Pub 1-2013, HarperCollins
Tom Watson started writing books for his kids. Everyone liked them, so he started writing them online. Then he was discovered by a publishing company, HarperCollins, and recently published Stick Dog, a good book with kind of bad drawings. Tom Watson lives in Chicago with his wife, daughter, and son.
Stick Dog is a dog that loves food. He has dog friends, including Mutt, Poo-Poo, Stripes, and Karen. They love food also. The story takes place near Picasso Park. It’s summer, in the afternoon. The dogs can smell the hamburgers grilling on the barbeque, so they make it their mission to steal hamburgers from the humans. They make a plan, but soon discover they didn’t need to.
I enjoyed Stick Dog because it is hilarious! The whole book is about getting hamburgers, and the characters all have funny names! Stripes has dots, not stripes. Stick Dog isn’t called Stick because he likes sticks; it’s because a stick dog is the only kind of dog that Watson can draw. Watson’s illustrations are like kids’ drawings. At the beginning of the book, he demonstrates how he draws trees and broccoli, and they look very, very similar. I like his pictures because it makes the book sillier.
During their mission to get hamburgers, a lot funny things happen. Stripes thinks a fork is a sword and walking is the same as charging. It shows what Stripes thinks of the world. When the other dogs are thinking of plans for how to get the hamburgers, Mutt has a funny idea: he would first get the car keys from the humans and then drive the car and stick his head out of the window while the other dogs get the hamburgers. I liked the character Poo-poo because he makes an enormous deal about a squirrel dropping an acorn on his head. Why make a big fuss over a squirrel dropping a teeny-tiny acorn on someone’s head?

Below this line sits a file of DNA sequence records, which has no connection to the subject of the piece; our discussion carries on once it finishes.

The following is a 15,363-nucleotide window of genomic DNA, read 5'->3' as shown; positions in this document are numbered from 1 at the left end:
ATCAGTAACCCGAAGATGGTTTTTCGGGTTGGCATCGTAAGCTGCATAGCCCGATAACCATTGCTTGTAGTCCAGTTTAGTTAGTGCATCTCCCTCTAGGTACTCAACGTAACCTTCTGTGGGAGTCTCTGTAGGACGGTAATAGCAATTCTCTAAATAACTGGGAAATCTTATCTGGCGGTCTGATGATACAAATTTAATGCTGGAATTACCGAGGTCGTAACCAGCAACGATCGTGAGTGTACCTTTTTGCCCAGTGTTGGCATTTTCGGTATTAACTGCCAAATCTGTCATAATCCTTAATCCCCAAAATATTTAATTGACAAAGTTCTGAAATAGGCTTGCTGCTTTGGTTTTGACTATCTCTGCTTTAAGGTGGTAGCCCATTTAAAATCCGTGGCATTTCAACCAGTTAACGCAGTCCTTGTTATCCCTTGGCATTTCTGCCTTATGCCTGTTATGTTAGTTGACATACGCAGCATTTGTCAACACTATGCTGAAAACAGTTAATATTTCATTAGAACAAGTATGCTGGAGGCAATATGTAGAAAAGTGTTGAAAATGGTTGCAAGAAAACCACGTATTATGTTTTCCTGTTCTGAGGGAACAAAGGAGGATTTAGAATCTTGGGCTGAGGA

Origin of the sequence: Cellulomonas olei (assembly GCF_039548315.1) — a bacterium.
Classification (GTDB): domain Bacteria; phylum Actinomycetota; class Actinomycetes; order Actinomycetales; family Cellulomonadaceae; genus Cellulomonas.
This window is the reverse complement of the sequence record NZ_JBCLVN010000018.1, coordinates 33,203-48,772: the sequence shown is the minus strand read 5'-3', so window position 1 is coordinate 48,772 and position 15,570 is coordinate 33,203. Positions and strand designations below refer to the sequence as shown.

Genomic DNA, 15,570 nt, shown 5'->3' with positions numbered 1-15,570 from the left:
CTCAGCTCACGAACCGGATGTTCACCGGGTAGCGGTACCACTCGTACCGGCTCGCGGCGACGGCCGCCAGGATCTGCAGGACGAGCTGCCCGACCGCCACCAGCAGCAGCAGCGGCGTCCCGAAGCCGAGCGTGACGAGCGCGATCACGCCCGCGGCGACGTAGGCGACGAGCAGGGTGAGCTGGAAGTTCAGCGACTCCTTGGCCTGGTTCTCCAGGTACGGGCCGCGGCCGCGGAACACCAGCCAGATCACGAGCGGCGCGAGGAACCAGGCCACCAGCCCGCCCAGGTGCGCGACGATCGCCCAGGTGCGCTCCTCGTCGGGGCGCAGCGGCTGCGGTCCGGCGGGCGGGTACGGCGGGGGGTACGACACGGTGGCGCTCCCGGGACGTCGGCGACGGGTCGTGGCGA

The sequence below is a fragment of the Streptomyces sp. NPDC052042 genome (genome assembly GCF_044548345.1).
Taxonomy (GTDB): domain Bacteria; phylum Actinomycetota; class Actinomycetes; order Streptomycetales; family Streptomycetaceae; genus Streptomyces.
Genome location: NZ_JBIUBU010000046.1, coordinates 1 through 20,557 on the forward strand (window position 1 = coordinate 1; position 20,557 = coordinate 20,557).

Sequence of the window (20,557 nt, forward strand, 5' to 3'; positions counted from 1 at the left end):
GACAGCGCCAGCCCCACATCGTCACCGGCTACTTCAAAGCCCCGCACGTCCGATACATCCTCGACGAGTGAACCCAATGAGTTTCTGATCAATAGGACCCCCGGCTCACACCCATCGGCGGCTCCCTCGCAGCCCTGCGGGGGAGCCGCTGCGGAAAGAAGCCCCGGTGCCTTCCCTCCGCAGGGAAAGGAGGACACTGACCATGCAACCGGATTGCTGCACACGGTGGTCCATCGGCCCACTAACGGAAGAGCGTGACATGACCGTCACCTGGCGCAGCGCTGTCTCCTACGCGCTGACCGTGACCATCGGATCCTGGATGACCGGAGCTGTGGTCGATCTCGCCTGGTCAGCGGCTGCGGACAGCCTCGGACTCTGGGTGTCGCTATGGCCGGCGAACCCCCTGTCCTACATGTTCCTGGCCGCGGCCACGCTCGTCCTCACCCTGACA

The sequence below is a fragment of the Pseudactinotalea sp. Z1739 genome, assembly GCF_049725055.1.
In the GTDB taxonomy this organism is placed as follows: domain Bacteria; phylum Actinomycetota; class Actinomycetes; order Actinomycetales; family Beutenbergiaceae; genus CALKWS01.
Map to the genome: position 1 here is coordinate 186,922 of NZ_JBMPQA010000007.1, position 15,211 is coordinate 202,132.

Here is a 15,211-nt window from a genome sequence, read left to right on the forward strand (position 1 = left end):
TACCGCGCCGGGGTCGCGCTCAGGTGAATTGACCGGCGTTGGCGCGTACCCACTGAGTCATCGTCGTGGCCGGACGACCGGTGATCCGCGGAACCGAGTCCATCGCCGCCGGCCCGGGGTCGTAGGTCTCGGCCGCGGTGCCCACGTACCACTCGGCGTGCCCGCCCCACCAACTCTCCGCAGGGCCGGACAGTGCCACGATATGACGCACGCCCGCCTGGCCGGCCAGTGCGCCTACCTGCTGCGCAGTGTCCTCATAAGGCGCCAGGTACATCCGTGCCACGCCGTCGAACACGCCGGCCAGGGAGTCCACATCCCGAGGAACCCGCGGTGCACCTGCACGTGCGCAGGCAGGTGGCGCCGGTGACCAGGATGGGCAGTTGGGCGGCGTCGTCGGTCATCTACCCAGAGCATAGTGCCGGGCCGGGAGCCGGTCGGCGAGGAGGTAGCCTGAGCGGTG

If you like Diary of a Wimpy Kid or Big Nate, then Stick Dog is for you! Tom Watson wrote it like a kid would: off the lines with terrible pictures. If you like funny books, Stick Dog should be number one on your list. Tom Watson’s Stick Dog is a big must-read!
- Krish G., 8
If we wind up in a dystopian society where The Little Prince is currency, I shall rule the world.
We had a great time participating in the NYC Teen Author Festival this past weekend:
Clockwise from top back: A.S. King, Diana Peterfreund, Michael Northrop, David Levithan, Sharon Cameron, Victoria Schwab, Nova Ren Suma.
Thanks to everyone who came out! And thanks to Michael Northrop for wearing that sweet Huey Lewis and the News tshirt. Made my night.
Our April YA events are detailed below- hope to see you there!
April 16- Gayle Forman in conversation with publisher Julie Strauss-Gabel
April 28- YA Author panel, hosted by David Levithan. Featuring:
- Jennifer E Smith
- Elizabeth Eulberg
- Caela Carter
- Barry Lyga
- Lindsay Ribar
- Jessica Verdi
Seriously excellent week for new releases.
Back when I first started out as a professional children’s book snob, I looked upon board books as, at best, second class citizens because of the whole cardboard pages thing. This is dumb. I was dumb. If you find yourself drifting toward that mindset, think about how a board book is almost always a human’s first interaction with the written word AND their first experience with art, and then sit down and read the below titles, each of which was partly responsible for my conversion to Rabid Board Book Enthusiast.
We recently started displaying Staff Picks downstairs in our children’s section. Frankly, it looks awesome:
One of the best things about this display is that it gives all of our booksellers, not just the ones obsessed with children’s books, a chance to highlight either a book they loved as a child or a children’s book they’ve grown to love as an adult. They responded to the challenge in typical McNally Jackson fashion, which is to say all of the entries sound like they were taken from the keynote at some hyper-intellectual children’s literature symposium. Here are some examples: